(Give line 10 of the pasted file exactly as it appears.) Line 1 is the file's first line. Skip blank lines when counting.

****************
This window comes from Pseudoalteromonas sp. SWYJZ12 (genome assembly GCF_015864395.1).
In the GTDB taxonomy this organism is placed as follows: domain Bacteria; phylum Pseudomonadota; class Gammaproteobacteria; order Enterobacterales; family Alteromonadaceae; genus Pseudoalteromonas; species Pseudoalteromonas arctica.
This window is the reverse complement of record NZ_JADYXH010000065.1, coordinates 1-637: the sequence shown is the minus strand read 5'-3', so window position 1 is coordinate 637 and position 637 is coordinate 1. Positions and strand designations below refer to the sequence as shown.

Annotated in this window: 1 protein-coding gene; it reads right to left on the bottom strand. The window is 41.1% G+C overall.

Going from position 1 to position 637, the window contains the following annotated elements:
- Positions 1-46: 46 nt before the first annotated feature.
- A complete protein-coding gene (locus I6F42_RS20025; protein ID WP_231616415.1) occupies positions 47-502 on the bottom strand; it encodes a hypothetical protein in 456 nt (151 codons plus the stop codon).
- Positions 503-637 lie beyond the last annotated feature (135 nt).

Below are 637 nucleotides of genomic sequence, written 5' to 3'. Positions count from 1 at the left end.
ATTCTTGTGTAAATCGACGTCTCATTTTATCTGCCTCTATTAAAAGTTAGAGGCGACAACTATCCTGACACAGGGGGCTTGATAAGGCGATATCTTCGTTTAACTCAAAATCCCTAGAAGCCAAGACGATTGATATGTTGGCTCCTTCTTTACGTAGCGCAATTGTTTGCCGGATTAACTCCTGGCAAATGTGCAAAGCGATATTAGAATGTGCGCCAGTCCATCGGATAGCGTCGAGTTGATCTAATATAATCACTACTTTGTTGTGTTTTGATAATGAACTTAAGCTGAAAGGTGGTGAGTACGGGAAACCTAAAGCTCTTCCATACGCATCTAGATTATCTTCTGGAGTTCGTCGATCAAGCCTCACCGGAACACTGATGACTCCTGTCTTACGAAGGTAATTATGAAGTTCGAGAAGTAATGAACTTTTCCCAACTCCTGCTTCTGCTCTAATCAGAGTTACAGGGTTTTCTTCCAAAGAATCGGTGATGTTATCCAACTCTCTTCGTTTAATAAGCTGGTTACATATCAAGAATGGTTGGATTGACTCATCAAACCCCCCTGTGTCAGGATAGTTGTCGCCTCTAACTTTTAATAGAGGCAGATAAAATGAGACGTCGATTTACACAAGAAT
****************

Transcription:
ATTCTTGTGTAAATCGACGTCTCATTTTATCTGCCTCTATTAAAAGTTAGAGGCGACAACTATCCTGACACAGGGGGCTTGATAAGGCGATATCTTCGTTTAACTCAAAATCCCTAGAAGCCAAGACGATTGATATGTTGGCTCCTTCTTTACGTAGCGCAATTGTTTGCCGGATTAACTCCTGGCAAATGTGCAAAGCGATATTAGAATGTGCGCCAGTCCATCGGATAGCGTCGAGTTGATCTAATATAATCACTACTTTGTTGTGTTTTGATAATGAACTTAAGCTGAAAGGTGGTGAGTACGGGAAACCTAAAGCTCTTCCATACGCATCTAGATTATCTTCTGGAGTTCGTCGATCAAGCCTCACCGGAACACTGATGACTCCTGTCTTACGAAGGTAATTATGAAGTTCGAGAAGTAATGAACTTTTCCCAACTCCTGCTTCTGCTCTAATCAGAGTTACAGGGTTTTCTTCCAAAGAATCGGTGATGTTATCCAACTCTCTTCGTTTAATAAGCTGGTTACATATCAAGAATGGTTGGATTGACTCATCAAACCCCCCTGTGTCAGGATAGTTGTCGCCTCTAACTTTTAATAGAGGCAGATAAAATGAGACGTCGATTTACACAAGAAT